Romantic Poetry and Literary Coteries: The Dialect of the Tribe

By Lafford, Erin | John Clare Society Journal, June 2016 | Go to article overview

Romantic Poetry and Literary Coteries: The Dialect of the Tribe


Lafford, Erin, John Clare Society Journal


Romantic Poetzy and Litezazy Cotezies: The Dialect of the Tzibe . By TIM FULFORD. Basingstoke: Palgrave Macmillan. 2015. pp. 264. £55.

In Romantic Poetzy and Litezazy Cotezies, Tim Fulford offers a revisionary account of Romanticism as a site of conversation and literary sociability. As the monograph's subtitle, The Dialect of the Tzibe, leads us to believe, Fulford actively engages with a continuing line of criticism that seeks to deconstruct the motif of the Romantic poet as a solitary individual captivated by a narrow set of aesthetic and imaginative principles. Since Jerome McGann overturned this 'Romantic ideology' in favour of reading authors in relation to, and as generative of, their own local and historical contexts, critics have been increasingly concerned with exploring Romanticism as a collective project better revealed through attention towards specific political, social, and literary networks. Fulford's main question about this ongoing 'social history of Romanticism' is 'what does it reveal about Romantic form and style'? His response is to approach Romantic collaboration as a 'dialect'-a shared 'coterie language' between poets that reveals 'the mediation of public events and narratives into poetic style and form via the poet's pressing personal concerns'. Fulford therefore conducts his study of coteries through a combined formal, historical, and biographical lens, resulting in an impressive weaving of contextual material and close-reading.

The study states two main aims: 'first, to explore the formative role played in the production of Romanticism by coteries that comprised not only writers but also editors, patrons, booksellers, and critics; second, to understand the significance of the trope that was the hallmark of coterie style-allusion'. Both of these intentions reveal the value of this book's contribution to knowledge, as it expands both what we understand a coterie to be and the ways in which coteries are formed. Under Fulford's careful attention, the Romantic coterie is revealed as a collective beyond the interactions of a few canonical poets-Wordsworth and Coleridge are a prominent example-being instead a heteroglossia of authors, ideas, means of production, readership, and formal techniques and styles. Fulford's focus on 'allusion' as the basis of coteries also permits an approach that goes beyond tracing direct literary allusions between authors. As well as instances of 'borrowing' and 'echo' between poems, allusion is opened out to encompass 'mutual reference' to public figures, to political issues, to coauthorship, to personal relationships, and to class-consciousness. In all instances, Fulford is careful to attend to how these modes of allusion are borne out by the poets' use of language, style, and formal structures such as metre. This broad definition of allusion can occasionally make it feel like a too diffuse term, where instead of revealing the authors examined as affiliated through a shared 'dialect', Fulford collates multiple instances and definitions of coteries into a baggy collection with few unifying threads. However, this expansive approach to allusion is also a key strength of the text, as it allows Fulford to conduct a wide-ranging study of poets and assert their under-acknowledged participation in a collaborative Romanticism. Wordsworth, Coleridge, Southey, Byron, Hunt, Hazlitt, Lamb, and De Quincey all receive sustained attention, as do Robert Bloomfield and Clare, but so do Thomas Hood, Mary Robinson, William Lisle Bowles, and Richard Lee.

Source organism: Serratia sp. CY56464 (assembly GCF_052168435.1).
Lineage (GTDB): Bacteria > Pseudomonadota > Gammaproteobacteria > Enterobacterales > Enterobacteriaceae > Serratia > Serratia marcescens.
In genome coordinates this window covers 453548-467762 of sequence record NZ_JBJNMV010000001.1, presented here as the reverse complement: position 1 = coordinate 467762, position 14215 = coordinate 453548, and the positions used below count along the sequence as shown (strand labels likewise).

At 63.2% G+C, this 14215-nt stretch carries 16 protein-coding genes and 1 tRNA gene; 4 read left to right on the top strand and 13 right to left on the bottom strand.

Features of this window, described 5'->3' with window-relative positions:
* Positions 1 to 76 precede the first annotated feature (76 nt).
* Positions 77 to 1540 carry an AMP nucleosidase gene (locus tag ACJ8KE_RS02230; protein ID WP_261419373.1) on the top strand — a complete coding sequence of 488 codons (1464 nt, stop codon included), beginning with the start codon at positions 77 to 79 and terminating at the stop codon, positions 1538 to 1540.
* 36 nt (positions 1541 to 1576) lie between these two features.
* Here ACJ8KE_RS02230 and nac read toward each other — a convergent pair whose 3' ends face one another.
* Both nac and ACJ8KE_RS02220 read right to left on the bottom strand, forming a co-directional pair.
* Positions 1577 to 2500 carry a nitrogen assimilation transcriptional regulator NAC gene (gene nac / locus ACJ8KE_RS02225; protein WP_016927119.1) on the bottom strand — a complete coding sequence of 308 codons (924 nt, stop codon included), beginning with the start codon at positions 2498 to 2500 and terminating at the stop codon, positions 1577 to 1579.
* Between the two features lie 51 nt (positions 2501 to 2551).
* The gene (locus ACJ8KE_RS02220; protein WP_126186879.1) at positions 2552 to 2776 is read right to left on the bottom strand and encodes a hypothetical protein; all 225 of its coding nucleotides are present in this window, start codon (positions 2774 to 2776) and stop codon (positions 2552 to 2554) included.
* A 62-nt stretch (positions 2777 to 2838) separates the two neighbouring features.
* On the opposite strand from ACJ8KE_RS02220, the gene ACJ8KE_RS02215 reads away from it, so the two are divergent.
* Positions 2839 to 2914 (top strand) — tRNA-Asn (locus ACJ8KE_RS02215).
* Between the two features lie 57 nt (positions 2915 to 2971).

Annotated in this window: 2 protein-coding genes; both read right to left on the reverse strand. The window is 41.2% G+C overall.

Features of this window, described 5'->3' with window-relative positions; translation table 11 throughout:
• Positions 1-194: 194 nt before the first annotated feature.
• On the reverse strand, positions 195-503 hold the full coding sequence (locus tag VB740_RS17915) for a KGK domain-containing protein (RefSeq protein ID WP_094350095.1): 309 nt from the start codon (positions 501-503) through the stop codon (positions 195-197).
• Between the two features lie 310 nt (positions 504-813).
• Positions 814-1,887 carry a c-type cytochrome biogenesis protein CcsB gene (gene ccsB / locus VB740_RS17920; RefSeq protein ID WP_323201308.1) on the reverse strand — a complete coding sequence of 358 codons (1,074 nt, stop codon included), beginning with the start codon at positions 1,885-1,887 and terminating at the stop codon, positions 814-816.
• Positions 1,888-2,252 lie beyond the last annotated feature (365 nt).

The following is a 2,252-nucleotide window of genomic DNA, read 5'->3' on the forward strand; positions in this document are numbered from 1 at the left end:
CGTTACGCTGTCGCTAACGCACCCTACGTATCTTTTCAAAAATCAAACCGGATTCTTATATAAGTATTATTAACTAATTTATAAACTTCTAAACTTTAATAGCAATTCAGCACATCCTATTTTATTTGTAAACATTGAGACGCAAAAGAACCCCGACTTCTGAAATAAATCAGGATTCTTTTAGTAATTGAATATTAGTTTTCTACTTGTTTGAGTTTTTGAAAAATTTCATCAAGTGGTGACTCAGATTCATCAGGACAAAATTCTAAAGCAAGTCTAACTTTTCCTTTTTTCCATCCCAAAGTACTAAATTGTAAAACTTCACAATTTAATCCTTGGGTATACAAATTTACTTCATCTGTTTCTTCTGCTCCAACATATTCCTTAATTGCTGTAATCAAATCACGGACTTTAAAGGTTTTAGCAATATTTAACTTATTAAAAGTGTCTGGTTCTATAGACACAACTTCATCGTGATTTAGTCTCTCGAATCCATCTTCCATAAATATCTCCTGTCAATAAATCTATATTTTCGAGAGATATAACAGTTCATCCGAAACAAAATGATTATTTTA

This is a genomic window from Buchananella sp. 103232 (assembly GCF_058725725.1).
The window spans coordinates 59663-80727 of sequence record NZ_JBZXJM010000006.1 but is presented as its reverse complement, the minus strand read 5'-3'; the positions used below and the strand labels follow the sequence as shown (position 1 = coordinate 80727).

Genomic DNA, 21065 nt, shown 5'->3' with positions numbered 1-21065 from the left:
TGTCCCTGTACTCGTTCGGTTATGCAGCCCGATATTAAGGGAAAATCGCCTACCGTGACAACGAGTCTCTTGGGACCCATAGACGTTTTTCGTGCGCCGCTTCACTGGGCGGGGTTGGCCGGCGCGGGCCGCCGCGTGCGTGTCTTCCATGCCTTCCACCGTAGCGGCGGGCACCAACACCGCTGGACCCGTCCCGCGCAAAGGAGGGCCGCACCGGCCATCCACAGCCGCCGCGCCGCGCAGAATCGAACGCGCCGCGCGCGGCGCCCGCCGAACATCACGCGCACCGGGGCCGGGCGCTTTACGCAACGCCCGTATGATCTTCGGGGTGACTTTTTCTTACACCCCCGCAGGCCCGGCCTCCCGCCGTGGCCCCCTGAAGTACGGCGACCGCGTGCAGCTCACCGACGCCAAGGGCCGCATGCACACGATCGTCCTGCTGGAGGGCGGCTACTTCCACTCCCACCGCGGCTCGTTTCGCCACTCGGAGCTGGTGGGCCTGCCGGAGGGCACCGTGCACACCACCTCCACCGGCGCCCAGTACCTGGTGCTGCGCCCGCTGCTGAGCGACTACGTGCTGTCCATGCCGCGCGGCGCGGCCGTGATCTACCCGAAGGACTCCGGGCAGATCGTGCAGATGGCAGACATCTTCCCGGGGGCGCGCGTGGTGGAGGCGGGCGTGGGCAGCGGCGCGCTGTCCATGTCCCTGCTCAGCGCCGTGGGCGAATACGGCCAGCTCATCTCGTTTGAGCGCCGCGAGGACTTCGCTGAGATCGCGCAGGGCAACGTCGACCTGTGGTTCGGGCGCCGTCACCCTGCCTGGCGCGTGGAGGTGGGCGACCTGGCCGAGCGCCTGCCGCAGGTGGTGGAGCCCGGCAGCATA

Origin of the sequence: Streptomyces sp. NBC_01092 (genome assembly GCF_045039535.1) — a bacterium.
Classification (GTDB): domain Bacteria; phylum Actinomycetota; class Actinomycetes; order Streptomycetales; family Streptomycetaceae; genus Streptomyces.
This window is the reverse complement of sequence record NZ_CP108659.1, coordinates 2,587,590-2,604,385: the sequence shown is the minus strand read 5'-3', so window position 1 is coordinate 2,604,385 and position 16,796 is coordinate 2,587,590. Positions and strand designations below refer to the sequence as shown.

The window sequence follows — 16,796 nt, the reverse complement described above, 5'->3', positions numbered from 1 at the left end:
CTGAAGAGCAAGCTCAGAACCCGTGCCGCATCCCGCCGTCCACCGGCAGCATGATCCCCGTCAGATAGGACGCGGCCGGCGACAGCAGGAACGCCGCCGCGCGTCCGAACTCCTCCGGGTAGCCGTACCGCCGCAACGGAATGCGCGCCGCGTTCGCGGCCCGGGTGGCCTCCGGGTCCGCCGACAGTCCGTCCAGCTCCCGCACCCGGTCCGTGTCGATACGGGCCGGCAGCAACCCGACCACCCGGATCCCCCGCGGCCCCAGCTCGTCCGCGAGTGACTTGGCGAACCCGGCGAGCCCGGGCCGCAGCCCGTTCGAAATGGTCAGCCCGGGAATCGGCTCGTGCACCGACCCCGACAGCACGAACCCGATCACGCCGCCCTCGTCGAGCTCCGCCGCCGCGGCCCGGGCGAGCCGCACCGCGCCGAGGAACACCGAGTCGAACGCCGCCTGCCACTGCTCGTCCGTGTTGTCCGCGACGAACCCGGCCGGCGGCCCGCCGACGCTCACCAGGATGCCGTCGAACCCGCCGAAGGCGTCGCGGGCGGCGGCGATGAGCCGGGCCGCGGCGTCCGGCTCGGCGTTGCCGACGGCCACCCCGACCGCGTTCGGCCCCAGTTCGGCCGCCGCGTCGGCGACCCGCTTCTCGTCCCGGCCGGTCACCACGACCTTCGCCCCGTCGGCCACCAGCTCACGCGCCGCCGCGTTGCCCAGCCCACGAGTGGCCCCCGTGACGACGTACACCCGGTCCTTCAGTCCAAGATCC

The book is structured in three parts, each of which is dedicated to a particular coterie sub-set: the first is concerned generally with the Lake School and Bristol poets, the second with the 'rural tribe' of labouringclass poets, and the third with the Cockney school. Under the banner of these coteries, Fulford carries out impressive scholarship that offers new and refreshing readings of each poetic collective. Chapter 1 asserts Mary Robinson as a crucial poet within the Bristol group, including Coleridge and Southey, in the 1790s. …

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